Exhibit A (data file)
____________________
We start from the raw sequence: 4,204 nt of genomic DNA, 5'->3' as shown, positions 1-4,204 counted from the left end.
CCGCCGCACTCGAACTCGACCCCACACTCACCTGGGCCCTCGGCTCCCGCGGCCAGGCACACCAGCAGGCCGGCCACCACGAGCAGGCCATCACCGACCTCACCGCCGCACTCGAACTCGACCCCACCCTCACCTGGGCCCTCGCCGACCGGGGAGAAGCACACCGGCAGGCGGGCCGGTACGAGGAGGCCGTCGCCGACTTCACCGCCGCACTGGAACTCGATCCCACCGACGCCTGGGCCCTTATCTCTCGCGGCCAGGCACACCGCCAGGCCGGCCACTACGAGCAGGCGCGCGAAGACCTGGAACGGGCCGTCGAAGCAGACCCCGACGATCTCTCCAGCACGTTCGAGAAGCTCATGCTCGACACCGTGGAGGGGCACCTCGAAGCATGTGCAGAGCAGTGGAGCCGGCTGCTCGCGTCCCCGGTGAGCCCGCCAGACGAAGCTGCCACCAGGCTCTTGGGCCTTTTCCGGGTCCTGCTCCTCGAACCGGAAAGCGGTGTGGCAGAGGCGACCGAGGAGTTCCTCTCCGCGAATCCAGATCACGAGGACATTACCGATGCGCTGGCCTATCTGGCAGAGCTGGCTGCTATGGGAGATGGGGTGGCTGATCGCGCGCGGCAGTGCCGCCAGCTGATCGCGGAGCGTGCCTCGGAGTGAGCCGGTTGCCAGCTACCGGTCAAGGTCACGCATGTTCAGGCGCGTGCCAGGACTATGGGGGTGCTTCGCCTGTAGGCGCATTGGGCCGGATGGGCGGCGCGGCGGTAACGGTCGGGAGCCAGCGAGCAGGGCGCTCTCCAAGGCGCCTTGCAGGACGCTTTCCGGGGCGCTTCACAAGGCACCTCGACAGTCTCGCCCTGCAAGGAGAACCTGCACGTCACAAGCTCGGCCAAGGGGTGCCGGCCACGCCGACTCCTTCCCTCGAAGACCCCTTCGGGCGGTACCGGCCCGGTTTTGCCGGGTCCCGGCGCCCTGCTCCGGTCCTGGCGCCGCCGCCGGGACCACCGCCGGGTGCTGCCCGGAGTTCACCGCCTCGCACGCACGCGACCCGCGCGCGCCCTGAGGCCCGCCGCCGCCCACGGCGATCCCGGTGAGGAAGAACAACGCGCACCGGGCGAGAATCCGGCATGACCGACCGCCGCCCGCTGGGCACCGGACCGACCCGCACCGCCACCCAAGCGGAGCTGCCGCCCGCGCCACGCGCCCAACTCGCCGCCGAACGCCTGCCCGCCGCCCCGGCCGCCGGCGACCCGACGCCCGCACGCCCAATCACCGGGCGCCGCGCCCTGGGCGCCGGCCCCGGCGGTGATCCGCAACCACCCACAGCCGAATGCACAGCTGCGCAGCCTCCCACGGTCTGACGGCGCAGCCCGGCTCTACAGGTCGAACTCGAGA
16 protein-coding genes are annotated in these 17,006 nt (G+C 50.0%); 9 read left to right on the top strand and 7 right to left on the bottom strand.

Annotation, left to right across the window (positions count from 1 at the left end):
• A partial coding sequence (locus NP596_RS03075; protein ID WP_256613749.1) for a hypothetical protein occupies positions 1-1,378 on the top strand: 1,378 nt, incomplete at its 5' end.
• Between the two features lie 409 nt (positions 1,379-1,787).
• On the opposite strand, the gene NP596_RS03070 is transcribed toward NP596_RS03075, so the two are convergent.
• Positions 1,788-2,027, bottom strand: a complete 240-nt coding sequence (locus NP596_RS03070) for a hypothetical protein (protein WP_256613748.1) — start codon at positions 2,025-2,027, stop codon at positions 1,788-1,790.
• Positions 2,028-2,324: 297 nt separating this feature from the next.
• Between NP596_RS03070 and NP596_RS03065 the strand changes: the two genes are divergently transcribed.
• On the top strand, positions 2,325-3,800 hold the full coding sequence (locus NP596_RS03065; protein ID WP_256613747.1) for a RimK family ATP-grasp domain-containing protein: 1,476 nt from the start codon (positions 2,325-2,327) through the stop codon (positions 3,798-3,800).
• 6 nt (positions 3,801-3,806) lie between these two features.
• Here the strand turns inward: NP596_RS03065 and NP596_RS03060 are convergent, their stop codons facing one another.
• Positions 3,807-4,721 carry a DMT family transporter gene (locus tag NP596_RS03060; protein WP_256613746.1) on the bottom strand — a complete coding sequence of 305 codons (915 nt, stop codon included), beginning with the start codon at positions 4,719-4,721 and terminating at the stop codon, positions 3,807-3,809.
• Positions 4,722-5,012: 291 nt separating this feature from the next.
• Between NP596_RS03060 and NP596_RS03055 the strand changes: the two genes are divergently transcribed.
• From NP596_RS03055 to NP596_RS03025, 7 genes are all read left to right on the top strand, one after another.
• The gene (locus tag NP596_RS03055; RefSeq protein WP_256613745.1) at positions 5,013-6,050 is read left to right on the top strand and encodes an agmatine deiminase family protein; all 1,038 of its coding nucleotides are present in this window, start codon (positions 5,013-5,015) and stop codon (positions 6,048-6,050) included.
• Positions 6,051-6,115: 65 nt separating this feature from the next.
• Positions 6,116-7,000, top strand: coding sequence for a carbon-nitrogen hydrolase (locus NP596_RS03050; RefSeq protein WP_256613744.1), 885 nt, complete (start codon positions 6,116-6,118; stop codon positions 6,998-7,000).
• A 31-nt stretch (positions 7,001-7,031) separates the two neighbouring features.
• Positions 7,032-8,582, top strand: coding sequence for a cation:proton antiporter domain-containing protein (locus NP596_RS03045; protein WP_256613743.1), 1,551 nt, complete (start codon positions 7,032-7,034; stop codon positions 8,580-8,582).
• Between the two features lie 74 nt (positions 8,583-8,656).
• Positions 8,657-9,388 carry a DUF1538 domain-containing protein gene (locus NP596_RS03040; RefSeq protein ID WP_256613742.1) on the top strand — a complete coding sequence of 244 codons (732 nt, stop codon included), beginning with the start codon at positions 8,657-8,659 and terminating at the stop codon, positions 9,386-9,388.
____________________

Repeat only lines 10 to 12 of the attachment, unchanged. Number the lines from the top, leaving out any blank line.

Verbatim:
• Between NP596_RS03070 and NP596_RS03065 the strand changes: the two genes are divergently transcribed.
• On the top strand, positions 2,325-3,800 hold the full coding sequence (locus NP596_RS03065; protein ID WP_256613747.1) for a RimK family ATP-grasp domain-containing protein: 1,476 nt from the start codon (positions 2,325-2,327) through the stop codon (positions 3,798-3,800).
• 6 nt (positions 3,801-3,806) lie between these two features.